25 Feb 2006, Comments Off on Coming to a workplace near you

Coming to a workplace near you

Author: Helen

Remember when the IR legislation was going through, we were told “this bill in its present form will provide more jobs [and] higher wages,” and “In 12 months time people will be wondering what the fuss was about…” ?

Now as the new laws are about to take effect, the message appears to have changed to “ha, ha, sucked in badly”, just as I’d feared. The management at a car parts factory in Clayton have gleefully begun cutting their workers wages and conditions.

ACTU secretary Greg Combet and Australian Manufacturing Workers Union secretary Doug Cameron addressed a stopwork meeting of more than 200 Dana employees outside the company’s Clayton plant yesterday, over what they say are Dana’s plans to drastically cut workers’ wages and conditions.

The company’s enterprise bargaining demands, put to the union this month, are for a 5 per cent drop in pay for current workers, 20 per cent pay cut for new workers, removal of rostered days off and restrictions on sick day and overtime entitlements.

20 per cent!? This went far beyond anything I expected, and I thought I was a pessimist.

Despite his unbelievable demands, and the fact that the company made he still made a net profit of $25 million last year, the Dana boss, Bob Day, still described the stopwork meeting as a “grandstanding publicity stunt”. That’s chutzpah.

Mr Day said Dana had not asked employees to work for $1 an hour as in China or India.

But he had his fingers crossed behind his back when he said that, since his next utterance was:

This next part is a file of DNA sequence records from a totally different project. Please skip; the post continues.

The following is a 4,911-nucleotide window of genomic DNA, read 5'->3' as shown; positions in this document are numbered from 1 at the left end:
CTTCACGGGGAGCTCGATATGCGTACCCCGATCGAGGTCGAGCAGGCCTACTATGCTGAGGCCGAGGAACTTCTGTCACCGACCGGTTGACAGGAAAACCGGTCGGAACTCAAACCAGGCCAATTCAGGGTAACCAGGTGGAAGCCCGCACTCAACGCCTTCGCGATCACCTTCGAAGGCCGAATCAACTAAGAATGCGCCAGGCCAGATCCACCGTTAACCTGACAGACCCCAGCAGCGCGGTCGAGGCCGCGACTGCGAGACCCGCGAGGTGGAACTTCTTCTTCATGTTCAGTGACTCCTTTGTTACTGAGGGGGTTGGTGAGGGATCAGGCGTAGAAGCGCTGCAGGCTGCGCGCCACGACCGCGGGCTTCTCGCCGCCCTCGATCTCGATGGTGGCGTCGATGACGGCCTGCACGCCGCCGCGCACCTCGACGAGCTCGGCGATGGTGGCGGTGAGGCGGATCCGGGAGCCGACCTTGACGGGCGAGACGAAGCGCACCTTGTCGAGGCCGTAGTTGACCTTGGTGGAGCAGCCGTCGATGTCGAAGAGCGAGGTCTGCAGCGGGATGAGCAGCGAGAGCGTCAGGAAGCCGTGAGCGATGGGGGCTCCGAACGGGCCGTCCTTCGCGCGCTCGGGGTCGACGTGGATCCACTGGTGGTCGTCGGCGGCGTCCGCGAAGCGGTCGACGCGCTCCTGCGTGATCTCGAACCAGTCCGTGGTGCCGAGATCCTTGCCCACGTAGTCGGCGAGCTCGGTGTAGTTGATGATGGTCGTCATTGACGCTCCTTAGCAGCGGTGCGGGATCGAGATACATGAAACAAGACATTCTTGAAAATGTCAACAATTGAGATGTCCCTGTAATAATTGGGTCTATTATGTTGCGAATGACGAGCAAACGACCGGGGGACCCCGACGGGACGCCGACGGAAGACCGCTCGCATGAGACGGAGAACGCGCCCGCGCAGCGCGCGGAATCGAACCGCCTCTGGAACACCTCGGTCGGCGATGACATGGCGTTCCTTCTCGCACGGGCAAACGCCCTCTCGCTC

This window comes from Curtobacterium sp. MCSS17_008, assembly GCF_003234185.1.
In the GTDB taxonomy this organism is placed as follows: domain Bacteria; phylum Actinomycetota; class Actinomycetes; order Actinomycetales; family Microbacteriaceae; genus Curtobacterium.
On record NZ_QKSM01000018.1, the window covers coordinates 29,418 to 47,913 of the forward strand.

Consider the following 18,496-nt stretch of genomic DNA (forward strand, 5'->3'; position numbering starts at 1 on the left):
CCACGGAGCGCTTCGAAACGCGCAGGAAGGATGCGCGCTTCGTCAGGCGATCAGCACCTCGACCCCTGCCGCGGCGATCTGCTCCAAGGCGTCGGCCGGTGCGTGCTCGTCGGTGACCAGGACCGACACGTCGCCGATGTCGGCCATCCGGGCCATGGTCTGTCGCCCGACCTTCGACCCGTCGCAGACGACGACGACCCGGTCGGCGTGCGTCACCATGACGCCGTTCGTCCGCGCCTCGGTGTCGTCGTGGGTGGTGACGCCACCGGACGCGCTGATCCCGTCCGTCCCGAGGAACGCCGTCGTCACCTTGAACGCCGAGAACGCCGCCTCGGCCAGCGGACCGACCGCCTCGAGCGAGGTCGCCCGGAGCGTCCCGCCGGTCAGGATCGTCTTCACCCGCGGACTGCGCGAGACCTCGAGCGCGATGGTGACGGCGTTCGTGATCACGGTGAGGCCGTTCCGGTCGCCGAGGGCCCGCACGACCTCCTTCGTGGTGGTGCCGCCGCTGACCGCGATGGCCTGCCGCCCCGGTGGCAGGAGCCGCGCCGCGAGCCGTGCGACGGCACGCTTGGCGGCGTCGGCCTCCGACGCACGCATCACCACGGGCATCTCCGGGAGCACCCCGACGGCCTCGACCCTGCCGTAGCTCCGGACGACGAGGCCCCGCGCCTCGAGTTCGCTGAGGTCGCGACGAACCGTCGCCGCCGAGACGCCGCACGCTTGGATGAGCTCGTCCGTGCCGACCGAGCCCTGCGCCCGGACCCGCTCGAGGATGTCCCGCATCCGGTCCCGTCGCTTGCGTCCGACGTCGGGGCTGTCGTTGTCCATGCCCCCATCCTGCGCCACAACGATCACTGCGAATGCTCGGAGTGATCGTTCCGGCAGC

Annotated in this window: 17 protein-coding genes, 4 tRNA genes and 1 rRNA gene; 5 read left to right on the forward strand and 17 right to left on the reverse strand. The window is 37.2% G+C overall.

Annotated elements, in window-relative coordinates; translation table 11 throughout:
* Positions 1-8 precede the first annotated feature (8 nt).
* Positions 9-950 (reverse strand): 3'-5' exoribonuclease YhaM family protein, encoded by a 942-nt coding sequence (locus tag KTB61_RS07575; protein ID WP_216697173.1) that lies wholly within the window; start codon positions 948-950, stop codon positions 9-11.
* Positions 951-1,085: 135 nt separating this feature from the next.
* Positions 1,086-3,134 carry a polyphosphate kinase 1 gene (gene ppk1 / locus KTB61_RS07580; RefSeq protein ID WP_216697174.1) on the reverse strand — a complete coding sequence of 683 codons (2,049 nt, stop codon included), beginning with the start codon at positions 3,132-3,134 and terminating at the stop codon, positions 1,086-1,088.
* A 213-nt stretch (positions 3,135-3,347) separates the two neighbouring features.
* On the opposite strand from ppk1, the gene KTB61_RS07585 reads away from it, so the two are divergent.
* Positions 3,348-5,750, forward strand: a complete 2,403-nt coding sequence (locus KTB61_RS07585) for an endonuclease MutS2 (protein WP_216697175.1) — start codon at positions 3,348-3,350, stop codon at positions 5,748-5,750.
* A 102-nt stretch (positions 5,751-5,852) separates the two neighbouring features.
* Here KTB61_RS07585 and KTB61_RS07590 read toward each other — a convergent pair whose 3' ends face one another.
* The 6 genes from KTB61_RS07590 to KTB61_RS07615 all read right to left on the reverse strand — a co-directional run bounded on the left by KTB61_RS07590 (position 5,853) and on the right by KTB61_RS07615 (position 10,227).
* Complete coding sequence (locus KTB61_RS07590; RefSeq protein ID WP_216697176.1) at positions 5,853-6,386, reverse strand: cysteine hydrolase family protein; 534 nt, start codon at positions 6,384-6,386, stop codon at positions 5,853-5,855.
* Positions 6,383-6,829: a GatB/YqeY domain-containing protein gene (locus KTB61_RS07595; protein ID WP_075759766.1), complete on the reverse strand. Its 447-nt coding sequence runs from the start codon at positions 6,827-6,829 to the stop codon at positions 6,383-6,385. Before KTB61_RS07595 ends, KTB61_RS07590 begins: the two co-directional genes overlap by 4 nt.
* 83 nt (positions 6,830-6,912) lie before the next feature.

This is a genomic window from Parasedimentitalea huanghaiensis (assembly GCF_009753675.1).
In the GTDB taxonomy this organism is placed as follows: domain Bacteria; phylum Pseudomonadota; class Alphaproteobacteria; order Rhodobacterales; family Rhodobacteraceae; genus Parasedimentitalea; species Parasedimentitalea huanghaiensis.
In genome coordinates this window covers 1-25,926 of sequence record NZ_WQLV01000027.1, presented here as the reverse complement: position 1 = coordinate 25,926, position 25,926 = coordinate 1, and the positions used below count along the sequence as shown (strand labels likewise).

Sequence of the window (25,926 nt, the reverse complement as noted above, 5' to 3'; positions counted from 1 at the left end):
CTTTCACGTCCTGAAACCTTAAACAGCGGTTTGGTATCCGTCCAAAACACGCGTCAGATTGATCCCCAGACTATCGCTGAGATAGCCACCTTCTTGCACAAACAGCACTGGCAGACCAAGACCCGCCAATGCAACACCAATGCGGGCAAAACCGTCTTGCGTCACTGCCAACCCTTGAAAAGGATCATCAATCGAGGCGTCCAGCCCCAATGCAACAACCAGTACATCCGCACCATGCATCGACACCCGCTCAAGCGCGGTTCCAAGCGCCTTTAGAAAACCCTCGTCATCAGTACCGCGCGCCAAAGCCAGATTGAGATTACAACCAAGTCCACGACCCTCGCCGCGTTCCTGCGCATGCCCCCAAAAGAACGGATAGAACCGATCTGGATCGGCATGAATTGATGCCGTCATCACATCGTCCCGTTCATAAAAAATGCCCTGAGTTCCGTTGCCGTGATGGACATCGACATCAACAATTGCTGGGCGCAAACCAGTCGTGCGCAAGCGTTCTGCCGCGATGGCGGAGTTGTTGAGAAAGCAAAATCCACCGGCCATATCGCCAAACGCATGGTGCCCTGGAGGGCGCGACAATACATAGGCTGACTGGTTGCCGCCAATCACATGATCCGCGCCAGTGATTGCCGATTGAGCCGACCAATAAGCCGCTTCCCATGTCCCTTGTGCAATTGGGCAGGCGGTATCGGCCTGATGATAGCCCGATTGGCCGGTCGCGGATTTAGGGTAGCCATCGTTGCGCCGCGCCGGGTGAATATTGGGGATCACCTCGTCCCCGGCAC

“We’re trying to invest in technology and (remove) some of the manacles and shackles that people like the AMWU place on you so that you can achieve productivity that’s achievable in other parts of the world.”

“Other parts of the world” is a bit of a giveaway.

I was halfway through this post when I clicked on Larvatus Prodeo and found out that Qantas, too, is trying to cut its workers pay and conditions.

Comments (0)

  • saint says:

    Yep, no one will be forced onto an AWA nor do they have to work on “iconic holidays” like Australia Day – except when your boss thinks it’s not a holiday of course.

  • Tony.T says:

    A “20 per cent pay cut for new workers” (if indeed there is such a thing as a pay cut for new workers) is eminently fair in light of the fact that new workers need time to learn their jobs. If they are any good at their job it won’t be long before they are up to scale with the rest of the workforce.

  • Helen says:

    How does the employer decide when they are up to scale? Can’t they just set the benchmark really high or keep moving the goalposts so they can keep enjoying paying substandard wages for a year or two? You are trusting employers to raise a person’s wages once a rather subjective and indeterminate point, to be decided by themselves, has been reached.

    And if the job isn’t really that complicated, they can string ’em out for a year or two, then tell them they aren’t up to scratch and employ someone new, again of course at the lower rate.

  • Tony.T says:

    No, you just incorporate into the agreement that after, say, a year on the job, the worker’s pay rate becomes the same as all the other workers. Just the same as has always happened with apprentices.

    But I take the point you make in the second paragraph and add that the goal of most employers is to have a casual workforce.

  • Julian Rusell says:

    The way I read it the current workers are getting a 5% cut and anyone starting work will start at 20% below the current wages, for the same job, and STAY there

  • saint says:

    Tony, I’d like to think it true but one of my old employers used to play that game with contract staff. Put them on only for three months or so and then offer renewals at reduced rates thinking that if they won’t take it, some ‘newbie’ will. They lost a lot of experience and the cost of churning/retraining all the newbies has gone through the roof. I hear they are in deep doodles now, i.e. can’t operate effectively because of inexperienced staff and no experienced staff to train them.

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